The finest cities in the world are meccas for pedestrian activity. Their streetscapes offer ample spaces for people to walk, bike, or scooter. Their layouts enhance the quality of life by providing easy access to amenities, like cafés and public parks where groups can gather without feeling cramped or hurried.
Experiencing life in a pedestrian-oriented city serves as a reminder that urban environments work best when they prioritize human experience. Unfortunately, pedestrian cities like Copenhagen and New York are the exception rather than the rule. Most cities put the requirements of cars ahead of the needs of people, and the amount of square footage cities set aside for car lanes and parking spaces inhibits their capacity to offer pedestrian friendly experiences.
This is set to change. The widespread adoption of autonomous vehicles and the proliferation of ridesharing services will afford cities a once-in-a-generation opportunity to reclaim valuable urban real estate for people. Autonomous vehicles will be capable of maneuvering in close proximity to one another and will operate within narrower travel lanes, thereby allowing city planners to reduce the width of streets. Rather than sit unused in parking spaces, autonomous vehicles will spend the majority of each day circulating the streets, providing additional and effective ridesharing services to commuters and significantly reducing on-street parking. It is projected that autonomous vehicles could reduce overall parking demand by 90 percent, which would liberate hundreds of millions of square feet for other uses.
At Gensler, autonomous vehicles and ridesharing services are integral to our vision of reimagining cities as amenity-rich, pedestrian-oriented communities. We envision urban spaces where commercial and residential buildings open up onto broad streetscapes filled with cafés and parks. Multimodal transit corridors integrate driverless car lanes, bike paths, and light rail lines to provide a variety of easily accessible commuting options. Retrofitted parking garages accommodate modular, prefabricated housing units and pop-up retail spaces.
JOSEPH BRANCATO is scheduled to continue the dialog at our AVT Connect event on September 26th.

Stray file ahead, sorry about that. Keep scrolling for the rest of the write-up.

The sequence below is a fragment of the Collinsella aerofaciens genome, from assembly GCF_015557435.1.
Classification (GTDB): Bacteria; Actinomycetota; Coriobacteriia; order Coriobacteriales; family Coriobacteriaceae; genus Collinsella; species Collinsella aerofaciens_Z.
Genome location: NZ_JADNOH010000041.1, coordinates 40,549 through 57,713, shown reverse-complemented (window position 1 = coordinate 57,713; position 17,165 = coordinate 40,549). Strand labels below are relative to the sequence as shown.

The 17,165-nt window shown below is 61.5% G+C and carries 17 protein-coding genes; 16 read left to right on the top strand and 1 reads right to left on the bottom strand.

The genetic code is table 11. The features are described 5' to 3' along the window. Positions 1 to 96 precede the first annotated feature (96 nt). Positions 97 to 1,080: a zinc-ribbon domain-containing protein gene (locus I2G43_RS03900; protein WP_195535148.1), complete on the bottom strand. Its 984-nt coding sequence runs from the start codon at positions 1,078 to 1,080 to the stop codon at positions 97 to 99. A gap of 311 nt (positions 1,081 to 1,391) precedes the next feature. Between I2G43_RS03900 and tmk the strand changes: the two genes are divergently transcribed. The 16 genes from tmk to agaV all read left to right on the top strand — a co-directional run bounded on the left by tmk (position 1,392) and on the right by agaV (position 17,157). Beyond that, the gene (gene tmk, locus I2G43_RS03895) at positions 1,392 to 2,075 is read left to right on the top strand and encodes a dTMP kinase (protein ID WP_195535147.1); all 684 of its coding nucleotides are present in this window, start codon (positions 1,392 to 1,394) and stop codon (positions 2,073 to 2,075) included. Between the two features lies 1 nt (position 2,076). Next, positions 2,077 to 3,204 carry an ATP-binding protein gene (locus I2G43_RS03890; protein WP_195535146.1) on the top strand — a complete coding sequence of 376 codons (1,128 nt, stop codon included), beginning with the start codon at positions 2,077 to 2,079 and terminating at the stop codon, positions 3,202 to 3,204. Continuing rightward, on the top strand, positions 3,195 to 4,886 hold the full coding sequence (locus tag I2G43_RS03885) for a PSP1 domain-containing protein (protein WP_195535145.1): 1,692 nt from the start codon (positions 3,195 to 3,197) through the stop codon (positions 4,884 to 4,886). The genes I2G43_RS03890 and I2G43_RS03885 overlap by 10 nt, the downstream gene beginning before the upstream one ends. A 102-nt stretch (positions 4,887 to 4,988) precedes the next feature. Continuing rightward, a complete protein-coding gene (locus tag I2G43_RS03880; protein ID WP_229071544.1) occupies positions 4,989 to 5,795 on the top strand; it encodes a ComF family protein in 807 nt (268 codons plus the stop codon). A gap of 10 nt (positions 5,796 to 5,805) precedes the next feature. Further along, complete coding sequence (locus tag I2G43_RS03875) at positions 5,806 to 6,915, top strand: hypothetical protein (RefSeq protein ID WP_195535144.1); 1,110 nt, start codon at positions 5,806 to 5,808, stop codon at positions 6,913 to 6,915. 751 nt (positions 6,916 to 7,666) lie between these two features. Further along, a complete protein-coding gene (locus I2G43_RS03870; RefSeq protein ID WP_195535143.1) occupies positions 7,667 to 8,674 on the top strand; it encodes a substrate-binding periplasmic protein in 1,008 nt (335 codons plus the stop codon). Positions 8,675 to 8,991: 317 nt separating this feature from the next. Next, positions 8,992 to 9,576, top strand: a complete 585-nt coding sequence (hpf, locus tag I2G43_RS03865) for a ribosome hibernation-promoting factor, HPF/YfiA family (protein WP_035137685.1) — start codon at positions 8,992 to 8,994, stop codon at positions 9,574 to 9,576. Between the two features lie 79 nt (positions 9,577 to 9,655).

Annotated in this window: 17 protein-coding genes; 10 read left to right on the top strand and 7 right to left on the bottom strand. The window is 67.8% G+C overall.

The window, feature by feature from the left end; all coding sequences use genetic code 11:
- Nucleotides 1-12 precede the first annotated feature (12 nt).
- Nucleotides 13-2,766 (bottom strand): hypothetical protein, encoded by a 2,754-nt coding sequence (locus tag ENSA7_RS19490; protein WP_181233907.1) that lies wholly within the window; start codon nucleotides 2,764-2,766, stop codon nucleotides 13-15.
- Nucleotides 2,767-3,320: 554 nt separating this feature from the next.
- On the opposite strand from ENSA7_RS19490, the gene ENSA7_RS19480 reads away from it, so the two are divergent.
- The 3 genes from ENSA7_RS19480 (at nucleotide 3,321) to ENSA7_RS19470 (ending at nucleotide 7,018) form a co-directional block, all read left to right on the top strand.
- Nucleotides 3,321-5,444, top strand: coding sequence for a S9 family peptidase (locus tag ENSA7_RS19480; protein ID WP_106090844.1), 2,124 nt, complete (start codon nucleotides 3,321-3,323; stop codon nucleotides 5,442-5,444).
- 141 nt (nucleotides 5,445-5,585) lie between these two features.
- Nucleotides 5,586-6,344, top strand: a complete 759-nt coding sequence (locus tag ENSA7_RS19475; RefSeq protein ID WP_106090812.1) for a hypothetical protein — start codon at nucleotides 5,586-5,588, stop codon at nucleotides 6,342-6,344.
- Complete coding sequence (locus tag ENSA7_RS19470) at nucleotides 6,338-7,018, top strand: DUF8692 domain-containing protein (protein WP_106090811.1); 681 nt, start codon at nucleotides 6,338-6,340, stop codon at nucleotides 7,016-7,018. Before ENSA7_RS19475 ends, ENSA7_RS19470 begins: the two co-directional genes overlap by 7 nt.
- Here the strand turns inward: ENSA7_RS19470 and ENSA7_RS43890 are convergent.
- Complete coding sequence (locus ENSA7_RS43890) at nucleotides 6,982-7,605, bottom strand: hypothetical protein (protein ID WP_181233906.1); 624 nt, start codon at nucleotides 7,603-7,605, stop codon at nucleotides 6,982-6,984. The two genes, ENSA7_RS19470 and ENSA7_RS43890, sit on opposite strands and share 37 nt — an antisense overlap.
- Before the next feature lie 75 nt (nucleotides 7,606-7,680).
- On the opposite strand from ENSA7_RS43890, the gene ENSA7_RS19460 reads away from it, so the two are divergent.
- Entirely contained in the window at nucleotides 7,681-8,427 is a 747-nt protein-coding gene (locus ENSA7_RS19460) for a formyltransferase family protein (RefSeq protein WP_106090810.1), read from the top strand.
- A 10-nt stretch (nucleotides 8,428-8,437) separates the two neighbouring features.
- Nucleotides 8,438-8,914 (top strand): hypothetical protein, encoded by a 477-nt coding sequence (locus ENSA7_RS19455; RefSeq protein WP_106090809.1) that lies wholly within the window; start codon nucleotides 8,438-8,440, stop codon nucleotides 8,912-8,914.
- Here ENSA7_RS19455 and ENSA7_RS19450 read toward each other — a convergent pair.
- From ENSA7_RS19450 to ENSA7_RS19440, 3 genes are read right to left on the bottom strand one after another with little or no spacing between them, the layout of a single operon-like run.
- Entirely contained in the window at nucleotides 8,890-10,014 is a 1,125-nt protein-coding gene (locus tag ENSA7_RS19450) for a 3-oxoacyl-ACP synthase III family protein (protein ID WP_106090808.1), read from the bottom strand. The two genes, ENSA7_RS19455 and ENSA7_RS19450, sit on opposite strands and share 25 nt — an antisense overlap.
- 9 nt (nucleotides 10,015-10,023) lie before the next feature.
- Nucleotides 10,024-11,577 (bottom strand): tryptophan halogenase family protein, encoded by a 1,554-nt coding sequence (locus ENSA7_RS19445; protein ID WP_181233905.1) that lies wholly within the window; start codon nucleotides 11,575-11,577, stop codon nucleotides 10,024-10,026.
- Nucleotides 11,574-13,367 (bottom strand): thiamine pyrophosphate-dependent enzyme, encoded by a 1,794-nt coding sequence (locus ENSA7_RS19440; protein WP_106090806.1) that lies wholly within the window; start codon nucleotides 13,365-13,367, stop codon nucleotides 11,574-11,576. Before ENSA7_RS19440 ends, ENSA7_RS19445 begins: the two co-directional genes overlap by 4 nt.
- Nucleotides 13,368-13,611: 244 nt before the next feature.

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To achieve this vision, our firm is partnering with organizations that share an interest in reclaiming urban space for people. We have worked with Reebok on an adaptive reuse concept that transforms gas stations into publicly accessible fitness hubs. We’ve conducted significant research into retrofitting parking garages for other uses and helped clients convert above-grade parking structures into office space, retail outlets, and hotels. Now, we’re looking into the possibility of transforming garages into supportive housing units for the homeless.
Cities already house a majority of the world’s population, and they will continue to grow in the immediate future. Shaping the future of all cities starts with emphasizing the importance of human experience. Autonomous vehicles and ridesharing services not only represent safer, more efficient forms of transportation; these technologies will allow us to create a more human-centric urban paradigm in which amenities enhance everyday life, and the pedestrian experience drives community-planning strategies.
It is critical that the architecture and design community stay ahead of this issue. As the stewards of the built environment, we are in position to influence public policy and create the design and planning strategies that will shape the cities of tomorrow. This is our moment to reclaim cities for people and reconfigure the urban fabric for generations to come.